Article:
In the spring 20 years ago Griffey crashed the lineup at age 19 and stuck with the Mariners for 11 seasons of often electric performances. I prefer to remember the Kid.

One Potato, Two Potato, Three Potato, Four

The Weisenheimer and I bought shares in a CSA (Community Supported Agriculture), Full Circle Farm. We used to get a box of produce every week from Pioneer Organics before they got bought out a year or so ago. I figured after several years of getting a big box full of goodies from Pioneer I would have great purchasing, menu-planning, and eating habits, and maybe I would save a little money not getting delivery. Wrong! Somehow we slipped right back into thinking of the protein first and quickly developed very boring vegetable ruts. And we spent the same amount of money as ever. And we weigh....well, let's just say the healthy eating habits got a little off track. So I was thrilled to unpack our first box from Full Circle, get out stacks of foodie magazines, and plan what to do with all those snap peas and broccoli and blueberries and apples and parsnips and lettuce and Swiss chard and....

Last night was steak night, done to perfection by the Weisenheimer with his amazing balsamic reduction sauce. And we had four lovely Yukon Gold potatoes from our FCF box. So I made garlic mashed -- with three of them. It was a lovely meal. And yes we were splurging -- it was a holiday, after all! But this morning I'm wondering why I boiled up three potatoes, leaving us one. Wouldn't our meal have been just as satisfying if I'd mashed two potatoes? Leaving two for another meal? I didn't think about it last night, I just started scrubbing and slicing and boiling and mashing...

I'm finding that paying attention to portion sizes is a constant process of whittling down, rediscovering how little food it does actually take to be satisfying. And after a few years of ups and downs on the scale, I'm realizing that there's never going to be a day when I "automatically" eat right. I will always have to pay attention. But that's ok. It's fun to pay attention to food. Now I've got to go spin some lettuce and dice some peppers and roast some beets and...

Saturday, February 14, 2009

Death, Sex a riot at Balagan

Balagan Theatre's Death, Sex has it all: a vampire, hot chicks, passionate Russians, a drowning man, a magician, a waitress, a bigoted defense attorney, a lying defendant, a mean dad, a disappointed teenager, and about an hour's worth of belly laughs.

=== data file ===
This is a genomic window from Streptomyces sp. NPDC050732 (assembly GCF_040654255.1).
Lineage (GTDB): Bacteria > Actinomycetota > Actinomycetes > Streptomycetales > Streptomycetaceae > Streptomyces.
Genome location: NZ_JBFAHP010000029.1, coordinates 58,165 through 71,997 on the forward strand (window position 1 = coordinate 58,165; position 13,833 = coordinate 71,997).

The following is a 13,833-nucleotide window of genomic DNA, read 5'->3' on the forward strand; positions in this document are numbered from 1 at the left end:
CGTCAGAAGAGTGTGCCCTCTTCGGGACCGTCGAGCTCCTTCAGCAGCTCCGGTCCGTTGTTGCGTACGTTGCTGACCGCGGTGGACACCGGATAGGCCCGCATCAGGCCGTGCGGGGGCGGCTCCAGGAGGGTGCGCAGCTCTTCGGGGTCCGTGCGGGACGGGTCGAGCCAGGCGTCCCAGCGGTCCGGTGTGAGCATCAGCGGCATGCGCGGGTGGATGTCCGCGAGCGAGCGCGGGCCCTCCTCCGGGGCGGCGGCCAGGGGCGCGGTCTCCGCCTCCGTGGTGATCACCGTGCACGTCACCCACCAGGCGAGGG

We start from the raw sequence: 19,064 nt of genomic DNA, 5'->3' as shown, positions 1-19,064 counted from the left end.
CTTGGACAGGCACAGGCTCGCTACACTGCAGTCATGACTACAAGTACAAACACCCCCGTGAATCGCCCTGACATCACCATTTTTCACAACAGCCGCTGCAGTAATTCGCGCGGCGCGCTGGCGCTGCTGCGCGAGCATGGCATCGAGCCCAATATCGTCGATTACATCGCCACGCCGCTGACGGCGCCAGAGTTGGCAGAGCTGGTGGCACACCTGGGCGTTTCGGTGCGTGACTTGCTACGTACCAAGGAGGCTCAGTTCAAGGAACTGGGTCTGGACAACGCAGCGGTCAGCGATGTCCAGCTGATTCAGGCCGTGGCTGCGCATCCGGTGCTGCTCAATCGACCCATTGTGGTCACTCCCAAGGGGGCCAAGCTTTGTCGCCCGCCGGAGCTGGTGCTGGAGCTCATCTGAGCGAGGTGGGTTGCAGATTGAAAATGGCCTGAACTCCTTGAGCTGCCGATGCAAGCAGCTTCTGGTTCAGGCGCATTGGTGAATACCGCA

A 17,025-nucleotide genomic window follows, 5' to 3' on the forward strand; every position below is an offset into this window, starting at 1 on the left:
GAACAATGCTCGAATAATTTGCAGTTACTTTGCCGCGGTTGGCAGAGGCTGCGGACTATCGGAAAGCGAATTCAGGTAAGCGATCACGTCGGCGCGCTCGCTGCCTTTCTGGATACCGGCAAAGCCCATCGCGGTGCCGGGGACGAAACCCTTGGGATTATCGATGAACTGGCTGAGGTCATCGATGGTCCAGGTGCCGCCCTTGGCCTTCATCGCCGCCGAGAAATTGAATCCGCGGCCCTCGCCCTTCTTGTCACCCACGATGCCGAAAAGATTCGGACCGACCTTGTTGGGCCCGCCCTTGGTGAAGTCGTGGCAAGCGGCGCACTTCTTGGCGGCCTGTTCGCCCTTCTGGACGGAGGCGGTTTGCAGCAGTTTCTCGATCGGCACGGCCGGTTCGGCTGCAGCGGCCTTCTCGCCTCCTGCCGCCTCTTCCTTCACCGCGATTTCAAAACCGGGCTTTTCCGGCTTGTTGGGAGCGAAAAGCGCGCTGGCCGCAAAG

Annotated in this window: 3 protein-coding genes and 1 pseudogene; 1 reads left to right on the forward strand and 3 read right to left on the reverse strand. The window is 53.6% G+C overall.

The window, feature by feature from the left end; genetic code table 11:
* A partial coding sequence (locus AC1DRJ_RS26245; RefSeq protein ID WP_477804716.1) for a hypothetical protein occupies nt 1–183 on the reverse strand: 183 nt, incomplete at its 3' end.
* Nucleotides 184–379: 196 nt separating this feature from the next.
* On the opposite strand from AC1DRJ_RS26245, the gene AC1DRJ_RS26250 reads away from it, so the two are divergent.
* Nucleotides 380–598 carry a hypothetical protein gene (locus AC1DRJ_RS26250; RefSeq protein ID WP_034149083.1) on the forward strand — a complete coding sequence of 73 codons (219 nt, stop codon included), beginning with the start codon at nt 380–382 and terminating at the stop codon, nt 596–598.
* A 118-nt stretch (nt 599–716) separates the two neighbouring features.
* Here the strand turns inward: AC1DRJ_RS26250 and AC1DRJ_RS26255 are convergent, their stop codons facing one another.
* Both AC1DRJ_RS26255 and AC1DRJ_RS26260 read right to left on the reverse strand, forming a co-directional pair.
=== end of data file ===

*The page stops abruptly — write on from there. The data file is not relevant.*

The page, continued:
Weisenheimer caught the opening-night performance of Death, Sex, a collection of six ten-minute comedies, on Feb. 6. It will be running all month, but you ought dash out there tonight; it would be a perfect Valentine's Evening outing.

The cast are all marvelous and hard-working. LaChrista Borgers puts in triple-duty, playing Simone, one of the babes stalked by the Vampyre in the opening segment; as Tanya, who may cause Mike Dooly's Volodya to stray from his "kitten" Lili (Megan Ahiers) in The Only Leg He's Got; and Lisa, the poor young thing who doesn't get a very good present for her birthday in Shel Silverstein's The Best Daddy. Borgers is especially hilarious in the latter, as her daddy, also delightfully portrayed by Ashley Bagwell, torments her with "Birthday fools" gifts. What's under the blanket? A dead pony? Her dead sister? The motorcycle she's always wanted? Who knows.

Chris Bell is a riot as Langford, the vampire in Vampyre, and he's a real one, not just an actor acting in a vampire flick. He's also great as the magician in Orange, Lemon, Egg, Canary, courting Ahiers the waitress in the segment that's far more sweet than the others. Jason Harber directed that one, and acts in two others, as Derek the director in Vampyre and as the defendant in David Mamet's Scene 2 of Romance.

The show received a strong review from the Weekly. Balagan is value priced and marvelously entertaining. Go!

What I Really Think About Facebook

10 Things About Facebook*

1. Facebook is... like a huge party with everyone you know where nobody is talking to each other but about a quarter of the people randomly shout out things about themselves. In the third person.

2. Facebook is... a perfect way to stay “connected” to co-workers, friends, and family. And then ignore them.

3. Facebook is... like a rousing game of duck-duck-goose.

4. Facebook is... like a dysfunctional happy family.

5. Facebook is... like a bright, sunny, new dawn for similes. And adjectives.

6. Facebook is... leading to bad writing. (See #5.) (Also the hackneyed use of the present participle to make everything start with “facebook is” because The World’s Greatest Lover told me repetition can be funny.)

7. Facebook is... represented by the formula q = xy(a2-p2/4), also called Cynthia’s Constant, where given x friends from y parts of your life your status updates will be inappropriate, insensitive, indecipherable, or irrelevant to 80% of them.

8. Facebook is... giving me a nightmare where I’m at recess and everyone is tagging me and I’m constantly It and then my clothes come off from all the tagging and I’m at school naked and the teacher calls on me and says “Cynthia give an impromptu speech telling us 25 things about yourself” and then...Oh. Sorry. TMI.

9. Facebook is... an ontological wet dream.

10. Facebook is... fucking weird. But a hell of a lot better than Twitter.

*I couldn’t think of 25. And, really, aren’t you glad?